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Vascular calcification is dependent on plasma levels of pyrophosphate.

Lomashvili KA, Narisawa S, Millán JL, O'Neill WC - Kidney Int. (2014)

Bottom Line: However, it is not known whether the low plasma levels are directly pathogenic or are merely a marker of reduced tissue levels.Donor and recipient aortic calcium contents did not differ in transplants between wild-type and Enpp1(-/-) mice, demonstrating that transplantation per se did not affect calcification.Histology revealed medial calcification with no signs of rejection.

View Article: PubMed Central - PubMed

Affiliation: Renal Division, Emory University School of Medicine, Atlanta, Georgia, USA.

ABSTRACT
Plasma levels of pyrophosphate, an endogenous inhibitor of vascular calcification, are reduced in end-stage renal disease and correlate inversely with arterial calcification. However, it is not known whether the low plasma levels are directly pathogenic or are merely a marker of reduced tissue levels. This was tested in an animal model in which aortas were transplanted between normal mice and Enpp1(-/-) mice lacking ectonucleotide pyrophosphatase phosphodiesterase, the enzyme that synthesizes extracellular pyrophosphate. Enpp1(-/-) mice had very low plasma pyrophosphate and developed aortic calcification by 2 months that was greatly accelerated with a high-phosphate diet. Aortas of Enpp1(-/-) mice showed no further calcification after transplantation into wild-type mice fed a high-phosphate diet. Aorta allografts of wild-type mice calcified in Enpp1(-/-) mice but less so than the adjacent recipient Enpp1(-/-) aorta. Donor and recipient aortic calcium contents did not differ in transplants between wild-type and Enpp1(-/-) mice, demonstrating that transplantation per se did not affect calcification. Histology revealed medial calcification with no signs of rejection. Thus, normal levels of extracellular pyrophosphate are sufficient to prevent vascular calcification, and systemic Enpp1 deficiency is sufficient to produce vascular calcification despite normal vascular extracellular pyrophosphate production. This establishes an important role for circulating extracellular pyrophosphate in preventing vascular calcification.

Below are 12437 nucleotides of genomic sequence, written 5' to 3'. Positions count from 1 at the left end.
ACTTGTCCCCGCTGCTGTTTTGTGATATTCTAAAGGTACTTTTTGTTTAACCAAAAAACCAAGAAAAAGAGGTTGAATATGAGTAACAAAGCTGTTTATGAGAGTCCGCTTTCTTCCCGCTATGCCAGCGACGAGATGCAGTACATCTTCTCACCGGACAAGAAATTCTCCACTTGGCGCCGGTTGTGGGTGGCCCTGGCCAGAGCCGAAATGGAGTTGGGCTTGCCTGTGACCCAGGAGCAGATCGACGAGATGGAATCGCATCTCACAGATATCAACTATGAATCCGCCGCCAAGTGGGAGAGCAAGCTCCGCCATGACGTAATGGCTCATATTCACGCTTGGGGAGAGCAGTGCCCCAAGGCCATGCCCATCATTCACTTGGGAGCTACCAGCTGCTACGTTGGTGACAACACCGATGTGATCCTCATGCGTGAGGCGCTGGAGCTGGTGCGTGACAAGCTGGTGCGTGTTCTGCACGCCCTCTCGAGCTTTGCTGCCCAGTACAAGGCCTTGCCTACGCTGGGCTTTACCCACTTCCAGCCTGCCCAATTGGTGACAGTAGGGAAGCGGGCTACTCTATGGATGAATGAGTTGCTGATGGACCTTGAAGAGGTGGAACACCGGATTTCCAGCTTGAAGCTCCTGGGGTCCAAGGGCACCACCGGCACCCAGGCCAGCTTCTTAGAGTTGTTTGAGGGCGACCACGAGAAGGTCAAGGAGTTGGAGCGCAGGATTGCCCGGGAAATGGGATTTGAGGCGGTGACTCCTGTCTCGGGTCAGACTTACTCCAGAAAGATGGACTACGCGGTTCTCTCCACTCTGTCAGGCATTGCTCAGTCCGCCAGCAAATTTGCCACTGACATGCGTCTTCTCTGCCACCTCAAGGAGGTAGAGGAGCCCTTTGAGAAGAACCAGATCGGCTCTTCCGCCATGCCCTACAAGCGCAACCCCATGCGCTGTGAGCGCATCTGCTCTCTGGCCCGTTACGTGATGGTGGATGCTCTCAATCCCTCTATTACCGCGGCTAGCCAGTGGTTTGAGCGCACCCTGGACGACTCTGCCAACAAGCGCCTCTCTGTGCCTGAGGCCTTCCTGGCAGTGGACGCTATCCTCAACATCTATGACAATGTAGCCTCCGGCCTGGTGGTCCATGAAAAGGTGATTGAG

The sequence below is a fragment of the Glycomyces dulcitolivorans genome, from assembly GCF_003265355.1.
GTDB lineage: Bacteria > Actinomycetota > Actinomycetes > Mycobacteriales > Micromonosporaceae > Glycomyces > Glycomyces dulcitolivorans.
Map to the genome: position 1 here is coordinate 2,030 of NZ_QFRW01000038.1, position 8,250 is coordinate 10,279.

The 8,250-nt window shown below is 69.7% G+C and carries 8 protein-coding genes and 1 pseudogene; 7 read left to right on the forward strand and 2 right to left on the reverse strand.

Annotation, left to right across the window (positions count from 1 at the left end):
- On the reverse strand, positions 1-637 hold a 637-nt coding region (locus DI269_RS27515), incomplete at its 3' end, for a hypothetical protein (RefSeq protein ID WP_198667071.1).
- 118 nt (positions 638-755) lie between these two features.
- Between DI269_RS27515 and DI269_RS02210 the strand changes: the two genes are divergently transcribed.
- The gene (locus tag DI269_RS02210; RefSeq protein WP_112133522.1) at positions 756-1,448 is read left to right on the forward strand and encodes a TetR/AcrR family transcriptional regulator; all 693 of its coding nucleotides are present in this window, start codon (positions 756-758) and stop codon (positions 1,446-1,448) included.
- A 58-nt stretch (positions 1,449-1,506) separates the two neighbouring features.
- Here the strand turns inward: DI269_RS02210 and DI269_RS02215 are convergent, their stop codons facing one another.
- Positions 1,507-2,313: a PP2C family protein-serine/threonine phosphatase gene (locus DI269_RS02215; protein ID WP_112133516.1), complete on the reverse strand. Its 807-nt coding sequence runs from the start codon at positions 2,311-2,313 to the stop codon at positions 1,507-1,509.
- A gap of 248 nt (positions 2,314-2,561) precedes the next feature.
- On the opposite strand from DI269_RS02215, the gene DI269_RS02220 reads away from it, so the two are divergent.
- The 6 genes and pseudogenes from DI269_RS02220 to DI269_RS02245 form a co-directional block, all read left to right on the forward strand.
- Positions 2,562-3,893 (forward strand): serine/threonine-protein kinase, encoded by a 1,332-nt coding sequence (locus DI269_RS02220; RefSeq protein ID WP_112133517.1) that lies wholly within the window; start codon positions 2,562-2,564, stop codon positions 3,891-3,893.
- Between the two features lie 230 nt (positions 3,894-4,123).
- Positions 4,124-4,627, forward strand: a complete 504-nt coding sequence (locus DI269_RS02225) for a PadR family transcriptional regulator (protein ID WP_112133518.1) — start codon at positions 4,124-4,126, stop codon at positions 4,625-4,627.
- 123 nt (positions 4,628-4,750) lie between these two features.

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Calcification factors in calcified Enpp1−/− aortas. A. Activity of TNAP in intact mouse aortas. WT: wild-type. B. Immunoblots of TNAP. Each lane was loaded with 100 μg protein. Samples from one male and one female of each genotype are shown. Recombinant human TNAP (approximately 8 ng) was used as positive control. The faster mobility is due to the lack of glycosylation. C and D. Immunohistochemistry of osterix in calcified Enpp1−/− aorta and neonatal mouse spine.